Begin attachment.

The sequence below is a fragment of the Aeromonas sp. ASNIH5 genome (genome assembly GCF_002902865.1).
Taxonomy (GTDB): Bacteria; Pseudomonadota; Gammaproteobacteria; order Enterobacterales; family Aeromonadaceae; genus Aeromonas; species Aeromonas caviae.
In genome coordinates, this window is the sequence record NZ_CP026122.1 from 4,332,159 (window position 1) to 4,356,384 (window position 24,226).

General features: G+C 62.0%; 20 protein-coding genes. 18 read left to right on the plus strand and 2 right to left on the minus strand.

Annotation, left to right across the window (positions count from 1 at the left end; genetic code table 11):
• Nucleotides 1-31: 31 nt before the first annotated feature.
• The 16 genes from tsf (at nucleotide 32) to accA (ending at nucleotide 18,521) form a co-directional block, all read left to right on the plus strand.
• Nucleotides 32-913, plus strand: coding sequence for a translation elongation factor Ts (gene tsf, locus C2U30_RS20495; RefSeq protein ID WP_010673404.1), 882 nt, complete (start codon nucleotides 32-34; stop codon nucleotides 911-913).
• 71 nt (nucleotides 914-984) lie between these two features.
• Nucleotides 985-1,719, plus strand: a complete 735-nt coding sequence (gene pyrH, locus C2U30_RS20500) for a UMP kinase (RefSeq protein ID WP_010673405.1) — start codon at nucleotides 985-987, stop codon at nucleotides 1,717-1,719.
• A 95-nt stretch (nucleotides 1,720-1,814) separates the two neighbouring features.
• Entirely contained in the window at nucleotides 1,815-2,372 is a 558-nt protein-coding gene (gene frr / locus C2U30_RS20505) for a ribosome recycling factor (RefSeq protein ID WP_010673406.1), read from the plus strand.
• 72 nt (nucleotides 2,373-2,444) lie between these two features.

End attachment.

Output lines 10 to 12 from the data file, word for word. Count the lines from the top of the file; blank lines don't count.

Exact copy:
• Nucleotides 985-1,719, plus strand: a complete 735-nt coding sequence (gene pyrH, locus C2U30_RS20500) for a UMP kinase (RefSeq protein ID WP_010673405.1) — start codon at nucleotides 985-987, stop codon at nucleotides 1,717-1,719.
• A 95-nt stretch (nucleotides 1,720-1,814) separates the two neighbouring features.
• Entirely contained in the window at nucleotides 1,815-2,372 is a 558-nt protein-coding gene (gene frr / locus C2U30_RS20505) for a ribosome recycling factor (RefSeq protein ID WP_010673406.1), read from the plus strand.